The Ashmolean Museum is in a unique position to explore the legacy of this period as it holds hundreds of objects from the region, some which feature in the exhibition, including figurines, vases and other decorative and domestic items. The museum also holds items that First World War soldiers brought back to Britain – a Sumerian statue (dating to about 2500 BC) uncovered by Indian soldiers of the British army digging trenches at Istabalat beside the river Tigris in April 1917. The statue was brought back to Britain and donated to the Ashmolean by the regiment’s commanding officer.
Oxford University also had a particularly critical part to play in this story, and this difficult past is a major narrative of this exhibition. In the 1920s the University, together with the Field Museum (Chicago) led large-scale excavations at Kish. Some of the objects displayed in the exhibition are among the thousands that were part of Oxford’s share of the division of finds from these excavations. Finally, many Oxford University staff and alumni have had a significant influence in this period: in Iraq, where they were instrumental in the creation of the borders, and in Oxford where they were instrumental in the formation of the University’s ancient Middle East collection.
To explore this colonial legacy and its impact on local people, the museum has worked closely with Oxford residents from the Middle East to include their thoughts about who owns their heritage and who tells their histories.
The Ashmolean’s exhibition team included two paid Community Ambassadors, who engaged directly with friends, colleagues and communities, coordinating a series of workshops on identity, heritage and histories. Often the perspectives of communities are not visible in displays devoted to the very histories and heritage of their homeland, but in Owning the Past community voices are woven through the narrative of the exhibition. This exhibition would not have been possible without the support and assistance of these local people.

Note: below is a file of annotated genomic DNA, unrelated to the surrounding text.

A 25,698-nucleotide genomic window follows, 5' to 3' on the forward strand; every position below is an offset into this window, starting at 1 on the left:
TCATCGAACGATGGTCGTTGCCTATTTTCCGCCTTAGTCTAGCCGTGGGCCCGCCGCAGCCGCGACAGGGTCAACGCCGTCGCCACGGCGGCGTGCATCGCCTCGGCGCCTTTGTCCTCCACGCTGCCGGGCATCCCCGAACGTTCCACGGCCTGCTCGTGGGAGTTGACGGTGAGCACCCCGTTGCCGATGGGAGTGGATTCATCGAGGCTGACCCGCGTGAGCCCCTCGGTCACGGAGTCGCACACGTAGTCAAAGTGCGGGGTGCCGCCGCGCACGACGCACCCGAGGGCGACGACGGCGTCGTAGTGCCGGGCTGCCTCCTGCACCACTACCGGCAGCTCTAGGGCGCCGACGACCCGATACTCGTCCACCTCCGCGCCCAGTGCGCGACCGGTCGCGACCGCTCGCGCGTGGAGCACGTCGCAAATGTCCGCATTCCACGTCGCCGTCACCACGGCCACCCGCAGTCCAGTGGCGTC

The input from community participants reveals the complexity of thoughts and emotions around the impact that a century of nation building, invasion, occupation and displacement has had on their lives and identities. As one contributor stated, ‘Personally, going to museums and seeing the way in which Mesopotamia is taught and represented – it is told as a universal history but people are still dying there. The countries we fled to are still responsible.’
Owning the Past: from Mesopotamia to Iraq is an opportunity to highlight the long-lasting impact of the past on the present, explore what is meant by heritage, and to enable the voices and stories of people not previously visible in displays.
The exhibition is supported by: The van Houten Fund, Al Tajir Trust, The British Institute for the Study of Iraq (Gertrude Bell Memorial), and supporters who wish to remain anonymous.
“We are proud to present this exhibition which explores this particularly difficult period in Iraq and Oxford’s linked history. We are grateful to the local participants who dedicated their time and shared their thoughts and experiences, allowing us to present such an insightful and personal display. Through this and Secunda’s work, the exhibition shows the significant legacy of this pivotal time that still resonates more than a century on and across generations.”
– Dr. Xa Sturgis, Director of the Ashmolean Museum